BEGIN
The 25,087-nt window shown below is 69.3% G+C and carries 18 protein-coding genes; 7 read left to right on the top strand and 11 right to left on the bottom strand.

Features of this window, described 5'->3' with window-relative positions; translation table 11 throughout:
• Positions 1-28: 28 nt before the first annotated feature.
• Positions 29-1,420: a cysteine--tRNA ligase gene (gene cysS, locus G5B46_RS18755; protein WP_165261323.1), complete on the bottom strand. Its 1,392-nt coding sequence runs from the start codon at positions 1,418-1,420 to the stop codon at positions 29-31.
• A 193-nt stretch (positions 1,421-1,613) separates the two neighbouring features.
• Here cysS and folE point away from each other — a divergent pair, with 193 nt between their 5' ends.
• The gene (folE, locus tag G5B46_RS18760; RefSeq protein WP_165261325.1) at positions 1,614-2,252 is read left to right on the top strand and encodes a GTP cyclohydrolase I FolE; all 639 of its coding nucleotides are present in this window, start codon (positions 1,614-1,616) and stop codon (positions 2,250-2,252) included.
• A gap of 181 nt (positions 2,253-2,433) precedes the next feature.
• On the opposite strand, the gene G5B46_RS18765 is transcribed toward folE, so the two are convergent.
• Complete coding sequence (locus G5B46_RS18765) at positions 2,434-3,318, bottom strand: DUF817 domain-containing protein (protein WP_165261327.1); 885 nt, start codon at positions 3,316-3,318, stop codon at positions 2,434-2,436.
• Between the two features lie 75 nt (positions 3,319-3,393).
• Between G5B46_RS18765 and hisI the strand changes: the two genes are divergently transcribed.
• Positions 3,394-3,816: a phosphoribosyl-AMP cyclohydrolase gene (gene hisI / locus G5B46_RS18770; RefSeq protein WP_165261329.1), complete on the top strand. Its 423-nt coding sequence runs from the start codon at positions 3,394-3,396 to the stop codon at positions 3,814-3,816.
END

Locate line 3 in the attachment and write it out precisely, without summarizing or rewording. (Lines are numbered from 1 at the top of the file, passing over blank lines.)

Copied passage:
• Positions 1-28: 28 nt before the first annotated feature.